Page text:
Fixing a Learning Disconnect in the Digital Age
by Dr. Kristiina Kumpulainen, Learning 2030 Blog Contributor
The relationship between in-school and out-of-school learning has been the source of robust scholarship since the early 20th century. One conclusion that has been drawn from many of the studies of formal and informal learning is that school curriculum and pedagogy should learn from the ways in which learning takes place out-of school.
Several researchers have argued that bridges should be made with informal learning practices and learners funds of knowledge with formal education as a way to promote authentic and meaningful engagement that can support identity development.
A growing disconnect with digital learning
Concerns about the growing disconnect between the digital learner and the school have revitalized public conversations and academic research on the mismatch between in-school and out-of-school learning.
Today, there are varied and conflicting views about young people's use of technology, ranging from grave concerns about lack of socialization and poor interaction skills, Internet addiction and cyber bullying, to idealizations of a new generation of highly motivated, highly technologized learners. (Image ©hackerNY used under Creative Commons License)
Can we make schools relevant to 2030 and beyond?
Efforts motivated by the need to make schools relevant for 21st century learners and — on the other hand — to make learners ready for the 21st century, have resulted in explorations of the ways in which to meaningfully and powerfully bridge between cultures, literacies and social practices of "digital natives."
The techno-enthusiast voices of "smart schooling" describe a vision of future school as a fluid, self-fashioning digital learning arena that is increasingly network-based, spanning boundaries between school and out-of-school sites and formal and informal spaces.
Here, individuals’ interests guide the learning activity towards educational, vocational and civic goals. At the other end of these optimistic views, there are voices that seriously question whether digital technologies and youth media cultures can legitimately enrich the key tasks of the school, envisioning scenarios in which digital media might hinder, distort or even destroy what the school is and should be about.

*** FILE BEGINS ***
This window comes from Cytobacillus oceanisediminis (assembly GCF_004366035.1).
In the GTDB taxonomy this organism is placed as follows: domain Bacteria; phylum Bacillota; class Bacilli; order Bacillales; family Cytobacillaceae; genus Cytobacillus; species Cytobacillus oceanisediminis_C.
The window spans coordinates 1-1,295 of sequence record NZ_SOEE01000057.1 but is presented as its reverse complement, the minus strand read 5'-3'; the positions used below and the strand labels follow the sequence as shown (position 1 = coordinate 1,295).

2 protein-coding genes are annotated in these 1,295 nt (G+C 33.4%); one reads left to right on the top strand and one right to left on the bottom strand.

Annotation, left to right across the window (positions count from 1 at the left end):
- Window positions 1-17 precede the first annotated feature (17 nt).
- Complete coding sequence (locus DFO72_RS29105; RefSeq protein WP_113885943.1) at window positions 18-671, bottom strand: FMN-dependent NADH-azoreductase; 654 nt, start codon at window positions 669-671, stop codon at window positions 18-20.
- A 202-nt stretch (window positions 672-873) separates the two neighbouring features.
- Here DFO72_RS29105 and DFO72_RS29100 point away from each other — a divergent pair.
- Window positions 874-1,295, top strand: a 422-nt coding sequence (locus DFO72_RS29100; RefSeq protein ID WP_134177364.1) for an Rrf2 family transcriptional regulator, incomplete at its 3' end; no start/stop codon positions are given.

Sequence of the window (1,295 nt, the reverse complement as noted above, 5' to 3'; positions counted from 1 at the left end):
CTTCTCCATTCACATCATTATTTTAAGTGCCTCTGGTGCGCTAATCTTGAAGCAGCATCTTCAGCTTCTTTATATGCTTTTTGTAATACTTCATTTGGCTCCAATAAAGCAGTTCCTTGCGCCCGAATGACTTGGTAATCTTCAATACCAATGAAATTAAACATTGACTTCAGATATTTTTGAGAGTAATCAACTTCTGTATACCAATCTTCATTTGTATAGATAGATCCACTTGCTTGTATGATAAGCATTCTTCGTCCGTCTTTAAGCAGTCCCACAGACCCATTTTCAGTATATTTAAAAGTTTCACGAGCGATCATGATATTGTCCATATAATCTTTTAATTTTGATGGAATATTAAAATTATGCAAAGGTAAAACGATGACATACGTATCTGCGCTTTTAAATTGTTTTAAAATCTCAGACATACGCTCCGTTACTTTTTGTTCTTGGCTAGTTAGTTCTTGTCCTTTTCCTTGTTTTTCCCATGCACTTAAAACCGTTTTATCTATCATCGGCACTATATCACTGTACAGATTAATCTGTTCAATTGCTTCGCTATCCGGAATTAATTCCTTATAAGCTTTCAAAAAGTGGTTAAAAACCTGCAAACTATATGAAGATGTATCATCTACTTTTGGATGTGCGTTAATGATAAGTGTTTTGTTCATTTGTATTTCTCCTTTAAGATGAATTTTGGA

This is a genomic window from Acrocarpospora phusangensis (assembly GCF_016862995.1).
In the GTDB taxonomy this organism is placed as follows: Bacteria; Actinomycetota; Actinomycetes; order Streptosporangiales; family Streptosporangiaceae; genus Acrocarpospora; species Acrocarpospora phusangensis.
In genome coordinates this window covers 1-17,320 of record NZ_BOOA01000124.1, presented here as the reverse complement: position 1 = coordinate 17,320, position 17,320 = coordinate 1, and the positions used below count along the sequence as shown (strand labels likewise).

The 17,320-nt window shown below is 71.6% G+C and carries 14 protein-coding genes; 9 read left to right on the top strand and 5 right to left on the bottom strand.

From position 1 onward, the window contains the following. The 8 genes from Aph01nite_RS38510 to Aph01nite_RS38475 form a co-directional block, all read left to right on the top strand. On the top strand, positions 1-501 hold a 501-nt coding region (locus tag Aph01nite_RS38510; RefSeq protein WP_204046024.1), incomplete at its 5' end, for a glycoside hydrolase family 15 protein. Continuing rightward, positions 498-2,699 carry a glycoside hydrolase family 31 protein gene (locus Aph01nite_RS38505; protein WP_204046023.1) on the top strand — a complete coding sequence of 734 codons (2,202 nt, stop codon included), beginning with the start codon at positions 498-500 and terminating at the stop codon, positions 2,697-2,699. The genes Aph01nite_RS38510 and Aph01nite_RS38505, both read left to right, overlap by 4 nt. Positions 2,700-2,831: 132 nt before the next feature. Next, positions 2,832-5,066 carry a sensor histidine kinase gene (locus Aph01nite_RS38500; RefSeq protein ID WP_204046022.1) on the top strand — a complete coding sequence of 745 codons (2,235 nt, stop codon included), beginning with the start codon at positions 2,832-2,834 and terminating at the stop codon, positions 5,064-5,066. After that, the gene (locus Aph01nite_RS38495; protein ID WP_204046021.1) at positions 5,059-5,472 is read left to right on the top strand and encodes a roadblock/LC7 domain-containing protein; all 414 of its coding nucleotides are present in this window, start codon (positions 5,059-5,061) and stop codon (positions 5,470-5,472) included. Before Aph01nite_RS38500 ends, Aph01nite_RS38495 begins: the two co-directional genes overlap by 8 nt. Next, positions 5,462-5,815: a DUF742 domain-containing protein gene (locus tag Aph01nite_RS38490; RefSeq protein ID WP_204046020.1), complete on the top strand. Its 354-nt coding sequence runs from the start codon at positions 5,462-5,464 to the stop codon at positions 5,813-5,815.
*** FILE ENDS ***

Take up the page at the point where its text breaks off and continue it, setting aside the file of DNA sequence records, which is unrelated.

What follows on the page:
No matter where you stand on these debates, it's clear that the growing diversity and fragmentation of today's media ecology means that young people have a greater range of and choices in media and communications.
What is also clear is that (currently, at least) it is generally educationally-privileged youth with productive learning supports at home who are able to take full advantage of the new learning opportunities that the digital world has to offer and to translate these opportunities to academic and/or career successes for themselves.
A divisive distinction
In my own research work, I am interested in contributing to ongoing discourse, debates and research between the encounters of informal and formal learning in the digital age.
My research goal is to offer a conceptual framework via which separations between formal and informal learning (and between the digital learner and the school) could be re-framed so as to overcome the traditional divisive distinction between the two.
Cross-context learning for 2030
Students have always engaged and learned within and across contexts, operating in different spaces and places via different tools.
However, creating hybrid spaces of learning that authentically harness the funds of knowledge embedded in the life worlds of digital learners is a key challenge for research on learning and education in the 21st century.
In my view, the role and position of the school in the digital age should not be seen as opposing youth culture nor as digital enrichment of traditional schooling, but rather conceptualizing school as an important part of a network of contexts of learning.
A hybrid ecosystem for today's learners
Together with other learning contexts, a hybrid learning ecosystem can optimally support engagement and identity-building for today's diverse learners. I am suggesting the creation of spaces in which formal and informal meet, creating a third hybrid space for authentic and transformative practices in school and out.
Here, formal and informal learning with digital technologies would reciprocally transform one another.
Dr. Kristiina Kumpulainen is a Professor in the Department of Teacher Education at the University of Helsinki and former Director of CICERO Learning
Kumpulainen, K., Mikkola, A., & Jaatinen, A-M. (2013). The choronotopes of technology-mediated creative learning practices in an elementary school community. Learning, Media and Technology. DOI: 10.1080/17439884.2012.752383
Kumpulainen, K., Krokfors, L., Lipponen, L., Tissari, V., Hilppö, J. & Rajala, A. (2011). Learning Bridges – Toward Participatory Learning Environments. Helsinki: CICERO Learning, University of Helsinki. ISBN 978-952-10-6046-5 (paperback).